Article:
Big Bend National Park will close part of the park on April 6 and 7 as staff plan to initiate a 43-acre prescribed burn along the Rio Grande.
According to the National Park Service, fire managers will be using prescribed fire as a natural resource habitat treatment to control exotic giant cane, restore the willow habitat, and open up banks of the river for recreational use.
The project area is located along the River Corridor from Daniel’s Ranch to the Rio Grande Village Nature Trail, the National Park Service said.
The National Park Service said that while the prescribed burn is taking place, visitors will encounter temporary closures at the Daniel's Ranch area, the Rio Grande Village Nature Trail, and the Rio Grande Village Boat Launch.
Get DFW local news, weather forecasts and entertainment stories to your inbox. Sign up for NBC DFW newsletters.
According to the National Park Service, prescribed fires are used to manage vegetation, reduce fuels, and restore more natural ecosystems. This dense fuel source, if ignited, also threatens nearby Daniel’s Ranch historic buildings.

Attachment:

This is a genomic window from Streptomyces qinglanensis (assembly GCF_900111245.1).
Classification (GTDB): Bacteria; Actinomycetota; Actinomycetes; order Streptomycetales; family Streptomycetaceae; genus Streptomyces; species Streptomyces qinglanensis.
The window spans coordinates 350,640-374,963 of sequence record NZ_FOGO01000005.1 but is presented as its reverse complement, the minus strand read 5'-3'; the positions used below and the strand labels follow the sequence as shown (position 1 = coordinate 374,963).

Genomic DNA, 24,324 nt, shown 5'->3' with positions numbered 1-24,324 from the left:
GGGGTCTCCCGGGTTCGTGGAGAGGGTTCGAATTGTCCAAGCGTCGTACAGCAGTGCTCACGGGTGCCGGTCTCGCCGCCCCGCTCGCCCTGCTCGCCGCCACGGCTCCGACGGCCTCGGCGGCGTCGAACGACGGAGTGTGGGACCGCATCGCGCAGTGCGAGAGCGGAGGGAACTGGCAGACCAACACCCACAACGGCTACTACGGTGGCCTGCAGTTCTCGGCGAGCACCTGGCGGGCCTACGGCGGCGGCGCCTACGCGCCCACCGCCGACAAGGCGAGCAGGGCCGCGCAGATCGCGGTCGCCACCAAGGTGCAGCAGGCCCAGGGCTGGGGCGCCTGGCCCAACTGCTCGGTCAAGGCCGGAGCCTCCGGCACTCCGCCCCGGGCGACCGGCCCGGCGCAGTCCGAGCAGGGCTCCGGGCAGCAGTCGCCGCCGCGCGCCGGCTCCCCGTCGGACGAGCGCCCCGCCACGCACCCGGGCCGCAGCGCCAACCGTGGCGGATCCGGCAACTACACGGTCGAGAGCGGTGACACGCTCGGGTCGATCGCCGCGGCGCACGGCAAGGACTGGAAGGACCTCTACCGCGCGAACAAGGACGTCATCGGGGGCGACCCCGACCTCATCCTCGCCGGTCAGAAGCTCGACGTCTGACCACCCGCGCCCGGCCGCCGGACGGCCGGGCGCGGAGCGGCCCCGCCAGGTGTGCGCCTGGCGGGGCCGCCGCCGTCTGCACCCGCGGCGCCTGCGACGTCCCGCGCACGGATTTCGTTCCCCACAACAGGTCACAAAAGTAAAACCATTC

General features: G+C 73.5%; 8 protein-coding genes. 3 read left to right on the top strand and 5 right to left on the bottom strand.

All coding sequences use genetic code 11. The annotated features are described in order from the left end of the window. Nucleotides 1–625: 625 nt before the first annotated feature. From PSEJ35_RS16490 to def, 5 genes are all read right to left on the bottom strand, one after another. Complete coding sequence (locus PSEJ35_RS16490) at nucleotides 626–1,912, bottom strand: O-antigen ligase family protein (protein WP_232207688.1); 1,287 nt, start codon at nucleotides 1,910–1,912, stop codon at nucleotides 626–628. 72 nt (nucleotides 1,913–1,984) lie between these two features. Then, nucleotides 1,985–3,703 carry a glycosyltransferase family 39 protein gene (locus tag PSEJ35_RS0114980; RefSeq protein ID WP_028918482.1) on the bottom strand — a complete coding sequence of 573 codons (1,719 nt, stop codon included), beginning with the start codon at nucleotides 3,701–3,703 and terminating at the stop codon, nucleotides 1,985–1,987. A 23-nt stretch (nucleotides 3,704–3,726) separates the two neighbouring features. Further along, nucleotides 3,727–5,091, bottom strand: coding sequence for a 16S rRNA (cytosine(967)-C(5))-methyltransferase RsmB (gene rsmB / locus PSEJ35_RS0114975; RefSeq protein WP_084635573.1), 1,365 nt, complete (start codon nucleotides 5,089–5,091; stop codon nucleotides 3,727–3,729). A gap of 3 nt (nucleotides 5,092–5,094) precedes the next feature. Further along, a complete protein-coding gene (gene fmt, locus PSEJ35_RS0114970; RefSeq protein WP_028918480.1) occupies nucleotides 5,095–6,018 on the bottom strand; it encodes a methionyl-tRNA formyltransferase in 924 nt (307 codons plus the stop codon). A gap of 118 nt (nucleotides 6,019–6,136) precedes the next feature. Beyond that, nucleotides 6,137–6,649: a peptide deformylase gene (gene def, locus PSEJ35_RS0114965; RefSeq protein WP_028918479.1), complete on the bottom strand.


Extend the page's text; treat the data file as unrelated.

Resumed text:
The National Park Service said the Rio Grande has become increasingly channelized as invasive river cane forms dense thickets and traps sediment.
By removing the river cane, the river can carry the sediment downstream, opening up gravel bars and wider flood plains again that benefit wildlife like mussels, fish, and beaver, and provide campsites for river users.
News from around the state of Texas.
Resource staff will follow the burn with an herbicide application to the river cane, the National Park Service said.
According to the National Park Service, the burn will be conducted by park staff, Yellowstone fire fighters, and the Los Diablos fire crew.
“We are fortunate to have 30 years of loyal service from our neighbors across the Rio in Boquillas, San Vicente, and Santa Elena supporting our efforts,” said the park’s Fire Management Officer D.W. Ivans. “We are also taking advantage of optimal weather conditions and the existing RGV campground closure to conduct this important prescribed fire.”
The National Park Service said visitors should drive cautiously because there may be more traffic during the prescribed fire. High spring visitation and areas of road resurfacing can also contribute to traffic.
Visitors are can check park alerts and conditions online at www.nps.gov/bibe/planyourvisit/conditions.htm.